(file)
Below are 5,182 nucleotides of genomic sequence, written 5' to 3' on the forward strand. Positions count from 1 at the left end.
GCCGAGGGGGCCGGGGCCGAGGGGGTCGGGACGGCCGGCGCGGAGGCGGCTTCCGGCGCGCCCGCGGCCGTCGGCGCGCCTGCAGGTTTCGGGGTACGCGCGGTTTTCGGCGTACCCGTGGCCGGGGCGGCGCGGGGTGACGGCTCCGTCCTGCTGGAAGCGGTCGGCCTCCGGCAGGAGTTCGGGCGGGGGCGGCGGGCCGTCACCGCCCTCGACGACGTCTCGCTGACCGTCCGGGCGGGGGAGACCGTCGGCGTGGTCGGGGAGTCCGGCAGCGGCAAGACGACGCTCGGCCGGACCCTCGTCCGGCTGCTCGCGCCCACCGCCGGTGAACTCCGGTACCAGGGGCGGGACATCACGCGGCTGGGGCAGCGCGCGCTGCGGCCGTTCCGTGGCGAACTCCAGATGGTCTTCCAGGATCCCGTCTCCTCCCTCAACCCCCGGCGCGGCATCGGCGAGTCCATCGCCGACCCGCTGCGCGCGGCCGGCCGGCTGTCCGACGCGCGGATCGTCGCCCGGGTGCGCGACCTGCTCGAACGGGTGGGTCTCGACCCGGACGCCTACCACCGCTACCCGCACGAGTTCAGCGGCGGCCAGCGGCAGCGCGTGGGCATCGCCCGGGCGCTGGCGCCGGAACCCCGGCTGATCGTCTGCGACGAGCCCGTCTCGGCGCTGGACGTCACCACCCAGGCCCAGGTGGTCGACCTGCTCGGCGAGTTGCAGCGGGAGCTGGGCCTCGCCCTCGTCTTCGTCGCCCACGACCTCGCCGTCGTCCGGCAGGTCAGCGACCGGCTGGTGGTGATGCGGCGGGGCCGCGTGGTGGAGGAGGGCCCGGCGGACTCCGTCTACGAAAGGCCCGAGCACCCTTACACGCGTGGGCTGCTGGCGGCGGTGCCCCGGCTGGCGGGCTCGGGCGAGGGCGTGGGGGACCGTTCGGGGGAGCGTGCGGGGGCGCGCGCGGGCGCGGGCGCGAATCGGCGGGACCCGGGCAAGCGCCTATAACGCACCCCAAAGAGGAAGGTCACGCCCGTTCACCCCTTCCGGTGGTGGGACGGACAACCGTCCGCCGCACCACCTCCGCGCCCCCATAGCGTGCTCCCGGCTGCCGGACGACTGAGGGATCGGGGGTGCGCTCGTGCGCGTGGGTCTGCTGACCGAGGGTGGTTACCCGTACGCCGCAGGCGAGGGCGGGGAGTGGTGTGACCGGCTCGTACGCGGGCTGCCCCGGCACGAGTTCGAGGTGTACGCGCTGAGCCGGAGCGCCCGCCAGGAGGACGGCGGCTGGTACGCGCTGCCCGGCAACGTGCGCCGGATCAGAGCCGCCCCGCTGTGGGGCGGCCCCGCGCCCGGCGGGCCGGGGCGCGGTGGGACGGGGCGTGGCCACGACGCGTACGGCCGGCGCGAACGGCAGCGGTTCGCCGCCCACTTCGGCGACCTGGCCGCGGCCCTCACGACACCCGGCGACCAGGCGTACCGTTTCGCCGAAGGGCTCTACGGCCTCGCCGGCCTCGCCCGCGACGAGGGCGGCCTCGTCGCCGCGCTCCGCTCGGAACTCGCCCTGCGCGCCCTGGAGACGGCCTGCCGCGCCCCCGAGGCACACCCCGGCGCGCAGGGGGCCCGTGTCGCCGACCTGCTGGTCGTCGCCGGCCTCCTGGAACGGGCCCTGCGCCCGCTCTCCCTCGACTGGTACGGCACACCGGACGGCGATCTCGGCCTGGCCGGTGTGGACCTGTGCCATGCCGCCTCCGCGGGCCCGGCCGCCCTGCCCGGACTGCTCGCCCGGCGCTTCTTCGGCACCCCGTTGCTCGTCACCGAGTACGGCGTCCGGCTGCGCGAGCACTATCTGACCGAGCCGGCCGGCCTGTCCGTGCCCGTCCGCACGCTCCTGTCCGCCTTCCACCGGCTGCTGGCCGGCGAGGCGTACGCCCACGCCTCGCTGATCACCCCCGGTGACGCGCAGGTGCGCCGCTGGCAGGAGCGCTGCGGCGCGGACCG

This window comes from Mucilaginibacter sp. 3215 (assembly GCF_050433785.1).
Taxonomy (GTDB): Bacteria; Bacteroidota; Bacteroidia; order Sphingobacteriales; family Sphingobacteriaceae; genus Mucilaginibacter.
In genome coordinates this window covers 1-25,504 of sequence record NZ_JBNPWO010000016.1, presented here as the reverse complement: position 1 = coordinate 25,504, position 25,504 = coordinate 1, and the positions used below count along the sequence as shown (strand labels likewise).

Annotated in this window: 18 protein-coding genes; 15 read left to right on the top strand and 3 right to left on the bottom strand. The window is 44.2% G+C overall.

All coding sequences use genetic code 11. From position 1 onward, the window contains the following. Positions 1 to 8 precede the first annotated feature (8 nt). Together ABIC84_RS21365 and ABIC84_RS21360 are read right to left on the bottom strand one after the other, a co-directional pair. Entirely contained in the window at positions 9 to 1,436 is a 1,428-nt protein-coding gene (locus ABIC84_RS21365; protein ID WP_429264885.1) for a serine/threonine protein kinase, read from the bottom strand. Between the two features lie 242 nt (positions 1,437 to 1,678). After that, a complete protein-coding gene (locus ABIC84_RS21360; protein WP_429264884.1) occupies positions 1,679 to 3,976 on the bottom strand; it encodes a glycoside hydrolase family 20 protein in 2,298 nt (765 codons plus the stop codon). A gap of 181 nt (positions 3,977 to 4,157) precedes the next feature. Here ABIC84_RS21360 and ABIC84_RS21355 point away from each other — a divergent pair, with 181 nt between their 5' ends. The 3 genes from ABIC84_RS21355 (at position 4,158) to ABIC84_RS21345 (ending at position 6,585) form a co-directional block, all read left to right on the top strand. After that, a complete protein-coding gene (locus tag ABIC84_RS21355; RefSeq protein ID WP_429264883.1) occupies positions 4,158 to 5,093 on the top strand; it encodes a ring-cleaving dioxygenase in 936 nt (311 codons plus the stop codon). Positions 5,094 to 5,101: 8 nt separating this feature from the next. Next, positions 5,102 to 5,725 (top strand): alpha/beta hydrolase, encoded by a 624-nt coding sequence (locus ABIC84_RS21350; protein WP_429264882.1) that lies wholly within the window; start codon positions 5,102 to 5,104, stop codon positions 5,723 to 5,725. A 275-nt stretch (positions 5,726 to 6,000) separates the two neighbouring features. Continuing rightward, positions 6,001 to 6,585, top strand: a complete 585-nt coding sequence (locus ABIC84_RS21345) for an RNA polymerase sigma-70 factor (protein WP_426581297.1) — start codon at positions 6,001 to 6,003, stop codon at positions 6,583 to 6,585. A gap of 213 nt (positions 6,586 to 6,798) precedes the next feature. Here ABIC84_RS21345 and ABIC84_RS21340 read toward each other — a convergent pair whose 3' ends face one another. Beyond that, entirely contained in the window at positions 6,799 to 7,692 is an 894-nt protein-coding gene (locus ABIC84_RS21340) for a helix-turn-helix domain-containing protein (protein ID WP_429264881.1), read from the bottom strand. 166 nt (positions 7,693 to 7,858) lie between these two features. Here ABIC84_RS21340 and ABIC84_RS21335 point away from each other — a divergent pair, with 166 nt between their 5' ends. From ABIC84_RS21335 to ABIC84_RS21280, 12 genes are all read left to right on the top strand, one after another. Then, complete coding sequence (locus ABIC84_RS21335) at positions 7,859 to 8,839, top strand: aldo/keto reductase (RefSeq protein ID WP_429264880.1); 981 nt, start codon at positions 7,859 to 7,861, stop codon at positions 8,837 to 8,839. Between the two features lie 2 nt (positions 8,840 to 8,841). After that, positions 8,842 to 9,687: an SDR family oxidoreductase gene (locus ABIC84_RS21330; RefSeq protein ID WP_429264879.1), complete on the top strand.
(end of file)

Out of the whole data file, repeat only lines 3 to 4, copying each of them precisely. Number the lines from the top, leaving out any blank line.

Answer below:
This window comes from Mucilaginibacter sp. 3215 (assembly GCF_050433785.1).
Taxonomy (GTDB): Bacteria; Bacteroidota; Bacteroidia; order Sphingobacteriales; family Sphingobacteriaceae; genus Mucilaginibacter.